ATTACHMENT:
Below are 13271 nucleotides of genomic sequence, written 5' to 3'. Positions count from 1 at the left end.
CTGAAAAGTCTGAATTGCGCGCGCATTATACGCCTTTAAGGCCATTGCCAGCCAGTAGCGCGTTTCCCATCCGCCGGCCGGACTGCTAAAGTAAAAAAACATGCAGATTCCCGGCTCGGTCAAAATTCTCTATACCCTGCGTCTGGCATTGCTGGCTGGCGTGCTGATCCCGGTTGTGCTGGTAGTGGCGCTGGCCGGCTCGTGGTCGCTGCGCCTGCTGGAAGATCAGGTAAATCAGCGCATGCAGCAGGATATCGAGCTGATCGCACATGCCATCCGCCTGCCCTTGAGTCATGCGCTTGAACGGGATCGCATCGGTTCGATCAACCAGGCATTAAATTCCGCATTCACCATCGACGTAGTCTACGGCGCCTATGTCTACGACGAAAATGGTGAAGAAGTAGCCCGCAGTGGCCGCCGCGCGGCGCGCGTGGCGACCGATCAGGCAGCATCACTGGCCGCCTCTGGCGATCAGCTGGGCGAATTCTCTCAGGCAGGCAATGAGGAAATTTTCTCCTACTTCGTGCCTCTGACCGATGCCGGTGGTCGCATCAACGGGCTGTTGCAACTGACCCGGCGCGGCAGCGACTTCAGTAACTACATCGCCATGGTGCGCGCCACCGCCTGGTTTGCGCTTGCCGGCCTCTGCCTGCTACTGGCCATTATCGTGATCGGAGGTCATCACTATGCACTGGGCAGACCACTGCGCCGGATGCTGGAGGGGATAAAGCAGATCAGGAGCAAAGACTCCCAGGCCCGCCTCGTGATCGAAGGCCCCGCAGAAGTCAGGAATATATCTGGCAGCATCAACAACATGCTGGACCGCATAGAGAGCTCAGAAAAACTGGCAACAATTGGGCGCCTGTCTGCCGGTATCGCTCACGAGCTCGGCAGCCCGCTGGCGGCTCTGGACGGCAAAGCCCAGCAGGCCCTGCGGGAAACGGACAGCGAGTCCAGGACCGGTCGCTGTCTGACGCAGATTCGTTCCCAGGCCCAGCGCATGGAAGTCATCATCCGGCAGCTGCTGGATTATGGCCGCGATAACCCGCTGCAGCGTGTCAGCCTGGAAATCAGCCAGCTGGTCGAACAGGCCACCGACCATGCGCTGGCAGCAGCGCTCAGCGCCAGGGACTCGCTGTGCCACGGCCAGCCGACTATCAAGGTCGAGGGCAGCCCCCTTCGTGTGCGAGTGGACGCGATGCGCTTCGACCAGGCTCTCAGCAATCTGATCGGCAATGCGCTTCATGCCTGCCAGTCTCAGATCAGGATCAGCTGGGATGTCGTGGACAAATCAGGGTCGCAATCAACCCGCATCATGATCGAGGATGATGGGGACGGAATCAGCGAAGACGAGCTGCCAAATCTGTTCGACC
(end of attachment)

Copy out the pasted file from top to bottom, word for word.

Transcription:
Below are 13271 nucleotides of genomic sequence, written 5' to 3'. Positions count from 1 at the left end.
CTGAAAAGTCTGAATTGCGCGCGCATTATACGCCTTTAAGGCCATTGCCAGCCAGTAGCGCGTTTCCCATCCGCCGGCCGGACTGCTAAAGTAAAAAAACATGCAGATTCCCGGCTCGGTCAAAATTCTCTATACCCTGCGTCTGGCATTGCTGGCTGGCGTGCTGATCCCGGTTGTGCTGGTAGTGGCGCTGGCCGGCTCGTGGTCGCTGCGCCTGCTGGAAGATCAGGTAAATCAGCGCATGCAGCAGGATATCGAGCTGATCGCACATGCCATCCGCCTGCCCTTGAGTCATGCGCTTGAACGGGATCGCATCGGTTCGATCAACCAGGCATTAAATTCCGCATTCACCATCGACGTAGTCTACGGCGCCTATGTCTACGACGAAAATGGTGAAGAAGTAGCCCGCAGTGGCCGCCGCGCGGCGCGCGTGGCGACCGATCAGGCAGCATCACTGGCCGCCTCTGGCGATCAGCTGGGCGAATTCTCTCAGGCAGGCAATGAGGAAATTTTCTCCTACTTCGTGCCTCTGACCGATGCCGGTGGTCGCATCAACGGGCTGTTGCAACTGACCCGGCGCGGCAGCGACTTCAGTAACTACATCGCCATGGTGCGCGCCACCGCCTGGTTTGCGCTTGCCGGCCTCTGCCTGCTACTGGCCATTATCGTGATCGGAGGTCATCACTATGCACTGGGCAGACCACTGCGCCGGATGCTGGAGGGGATAAAGCAGATCAGGAGCAAAGACTCCCAGGCCCGCCTCGTGATCGAAGGCCCCGCAGAAGTCAGGAATATATCTGGCAGCATCAACAACATGCTGGACCGCATAGAGAGCTCAGAAAAACTGGCAACAATTGGGCGCCTGTCTGCCGGTATCGCTCACGAGCTCGGCAGCCCGCTGGCGGCTCTGGACGGCAAAGCCCAGCAGGCCCTGCGGGAAACGGACAGCGAGTCCAGGACCGGTCGCTGTCTGACGCAGATTCGTTCCCAGGCCCAGCGCATGGAAGTCATCATCCGGCAGCTGCTGGATTATGGCCGCGATAACCCGCTGCAGCGTGTCAGCCTGGAAATCAGCCAGCTGGTCGAACAGGCCACCGACCATGCGCTGGCAGCAGCGCTCAGCGCCAGGGACTCGCTGTGCCACGGCCAGCCGACTATCAAGGTCGAGGGCAGCCCCCTTCGTGTGCGAGTGGACGCGATGCGCTTCGACCAGGCTCTCAGCAATCTGATCGGCAATGCGCTTCATGCCTGCCAGTCTCAGATCAGGATCAGCTGGGATGTCGTGGACAAATCAGGGTCGCAATCAACCCGCATCATGATCGAGGATGATGGGGACGGAATCAGCGAAGACGAGCTGCCAAATCTGTTCGACC